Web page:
Sunday, August 26, 2012

Dam Busters: The Best Innovation Movie - Ever

60 Feet From The Surface
Where do good ideas come from?  The best answer I’ve found is in Steve Johnson’s book: Where Good Ideas Come From: the natural history of Innovation.  Johnson takes us through a great journey explaining the power and capacity of our brains; how ideas stimulate our brains; and the great “ah-ha” moments of people Darwin and Einstein. 

The book is good stuff, but it’s confined on pages.  If you want to bring idea generation and implementation to life then you have to watch the best innovation movie ever: DamBusters.

Note: I’m not aggrandizing the movie or its veracity (nor do I condone the name of the dog in the film).  It was released in 1955 when much of the story was still classified in the filing cabinets of the British war office.  In fact recent documentaries challenge most of the portrayals in the film except for the courage of the war fighters. 

Having made my disclaimer here is a summary of the film.

Dam Busters is about the scientific and execution innovations needed to support the bombing of dams in the Ruhr valley of Germany in 1943.  The science innovations are attributed to Barnes Wallis who believed that he could invent a bomb to skip across the waters above the dams and then climb down the wall of the dam before exploding.  The execution innovations are attributed to Guy Gibson who was the wing commander of the 19 Lancaster bombers of 617 squadron that flew the mission.

The parts of the film about Wallis are interesting from a “game changer” innovation point of view.  Wallis scopes the problem then sorts through several hypotheses before arriving at the idea of the “bouncing” bomb.  Then we see him deal with the bureaucratic barriers of: orthodoxy and resourcing.  He is constantly saved by experiments that make his idea tangible to decision makers.

Getting the bomb is only half of the problem; the other half is knowing what to do with it.  That is, execution.  This is where Guy Gibson comes to play.  Gibson was only 24 years old (he died in a plane crash a year after the raid) and he had never distinguished himself academically.  His only passion was flying.  He innovates many new training techniques for his crews to perfect low level flying and navigation at night. 

However, flying precision is only part of the solution.  The real question is how to drop a bomb 6000 feet from the target, at a height of exactly 60 feet while flying at 240 miles per hour.  This is 1943.  Neither GPS nor Siri were around to help.  Gibson’s solutions are a schooling in how innovation should take place within organizations.  His answers are practical, elegant, and resourceful.
  • Flying at 60 feet: 
Flying at 240 miles per hour was not a problem.  Flight instruments were precise enough for this.  However, being exactly 60 feet off the surface of the water was a challenge.  Altimeters were not accurate at this height and eye-balling the height was inconsistent.

Gibson and his men worked on this but were frustrated.  Out of exhaustion Gibson decided to take a night off.  He went to a theatre production.  While watching the star performer he realized that she was captured in intersecting spotlights.  Bingo!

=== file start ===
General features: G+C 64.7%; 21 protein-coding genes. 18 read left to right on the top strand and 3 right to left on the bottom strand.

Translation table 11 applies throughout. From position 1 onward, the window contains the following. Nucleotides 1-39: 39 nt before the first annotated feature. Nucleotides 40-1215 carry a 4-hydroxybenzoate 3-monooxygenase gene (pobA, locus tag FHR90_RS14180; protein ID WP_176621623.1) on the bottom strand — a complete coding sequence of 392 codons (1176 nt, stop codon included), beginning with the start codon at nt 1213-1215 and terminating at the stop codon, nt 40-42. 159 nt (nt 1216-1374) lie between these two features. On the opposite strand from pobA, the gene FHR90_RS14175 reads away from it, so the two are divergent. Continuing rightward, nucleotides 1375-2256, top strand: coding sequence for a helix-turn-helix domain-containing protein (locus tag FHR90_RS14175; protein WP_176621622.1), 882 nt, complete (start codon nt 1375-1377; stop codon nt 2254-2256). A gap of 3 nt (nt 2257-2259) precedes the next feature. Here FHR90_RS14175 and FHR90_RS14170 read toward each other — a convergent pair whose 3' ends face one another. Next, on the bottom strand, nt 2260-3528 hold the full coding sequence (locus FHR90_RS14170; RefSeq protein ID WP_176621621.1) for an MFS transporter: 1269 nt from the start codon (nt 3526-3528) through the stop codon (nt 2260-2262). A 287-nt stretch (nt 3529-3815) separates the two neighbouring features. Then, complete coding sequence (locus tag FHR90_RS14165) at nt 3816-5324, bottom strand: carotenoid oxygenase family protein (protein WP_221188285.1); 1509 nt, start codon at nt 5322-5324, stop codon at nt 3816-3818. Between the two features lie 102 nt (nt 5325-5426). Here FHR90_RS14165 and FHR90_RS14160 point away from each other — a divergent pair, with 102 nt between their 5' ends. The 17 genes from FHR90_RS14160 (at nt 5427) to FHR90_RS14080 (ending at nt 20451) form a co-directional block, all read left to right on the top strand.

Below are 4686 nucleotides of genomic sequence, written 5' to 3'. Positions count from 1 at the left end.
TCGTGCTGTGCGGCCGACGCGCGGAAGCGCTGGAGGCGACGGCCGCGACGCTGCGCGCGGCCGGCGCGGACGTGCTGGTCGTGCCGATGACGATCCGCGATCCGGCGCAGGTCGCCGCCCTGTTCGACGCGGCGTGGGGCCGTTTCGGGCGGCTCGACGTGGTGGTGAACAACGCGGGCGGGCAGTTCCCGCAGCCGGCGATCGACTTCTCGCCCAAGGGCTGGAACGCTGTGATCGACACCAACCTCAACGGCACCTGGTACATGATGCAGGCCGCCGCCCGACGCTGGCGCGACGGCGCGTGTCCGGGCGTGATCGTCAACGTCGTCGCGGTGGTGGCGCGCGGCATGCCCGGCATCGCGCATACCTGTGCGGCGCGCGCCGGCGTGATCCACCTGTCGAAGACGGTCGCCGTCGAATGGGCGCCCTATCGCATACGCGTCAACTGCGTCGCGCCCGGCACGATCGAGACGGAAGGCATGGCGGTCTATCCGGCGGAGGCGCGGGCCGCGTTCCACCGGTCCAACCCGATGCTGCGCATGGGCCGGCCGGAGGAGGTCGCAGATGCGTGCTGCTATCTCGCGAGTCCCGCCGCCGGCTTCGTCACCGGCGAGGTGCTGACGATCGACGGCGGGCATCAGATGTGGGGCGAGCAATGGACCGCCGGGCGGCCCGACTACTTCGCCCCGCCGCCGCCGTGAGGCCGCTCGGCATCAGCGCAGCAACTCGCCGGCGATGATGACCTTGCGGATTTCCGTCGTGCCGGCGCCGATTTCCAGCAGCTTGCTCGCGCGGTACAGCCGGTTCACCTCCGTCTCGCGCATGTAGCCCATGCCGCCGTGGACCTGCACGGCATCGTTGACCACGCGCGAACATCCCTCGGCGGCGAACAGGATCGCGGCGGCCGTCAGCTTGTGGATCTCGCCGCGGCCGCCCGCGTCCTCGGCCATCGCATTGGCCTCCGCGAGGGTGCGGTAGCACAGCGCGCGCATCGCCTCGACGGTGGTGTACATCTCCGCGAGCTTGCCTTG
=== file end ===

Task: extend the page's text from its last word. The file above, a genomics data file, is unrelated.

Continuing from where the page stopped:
Gibson outfitted the Lancasters with lights on the under part of each wing.  When the lights intersected on the water the plane was at 60 feet.
  • Dropping 6000 feet out: 
Speed and height had been solved, but not distance.  Again, the answer was in ingenuity.

While mulling over the distance problem Gibson was playing with a wire coat hanger.  As he spun it around he had an idea.  Could the coat hanger be used as a bombsite? 

Gibson hypothesized that if held the hook at his nose there must be a way to determine distance from the dam.  The answer lay in the towers that were at either end of the dams.  Gibson figured that if the tips of the coat hanger were bent up at the right point then when the tips sited on both towers the plane would be exactly 6000 feet form the target.

The bomber crews didn’t actually use coat hangers.  They developed more sophisticated (but still rudimentary) tools; however, the principle was the same.  The dilemma of 6000 feet was solved.

Although I like the Wallis story, I love the Gibson story – it really illustrates the ideas in Johnson’s book.  I work with companies all the time who want to “innovate.”  They know their future is tied to their capability to innovate; however, they just don’t know how it happens.  They set innovation and commercialization goals; they ask teams to brainstorm and draw on open innovation; and if they do come up with ideas the ideas often languish in the land of dreams.

Clearly Wallis tells us that we need to hypothesize, we need to experiment, and we need to break orthodoxies.  But Gibson gives practical advice for everyone in business.  If we want innovation we need a few other things first, such as:
  • Knowledge:  Innovation isn’t for neophytes.  You need fundamental knowledge, and even mastery in your domain.  Gibson knew how to fly.  His solutions were rooted in his passion.
  • Stimulation:  Innovation isn’t for hermits.  Gibson had ideas.  His ideas were often unworkable, but he kept talking to people.  Stimulation begets more stimulation.  Serendipity comes from disciplined searching.
  • Soak Time:  Innovation isn’t for people on the run.  “Ah-ha” moments come from deep incubation.  Often our brains deliver us answers when we’re not looking - even in a theater.
What does the innovation capability look like in your organization?  Where will good ideas come from?  Are you giving innovation a chance?  If you need some guidance rent the film and learn from Barnes Wallis and Guy Gibson.

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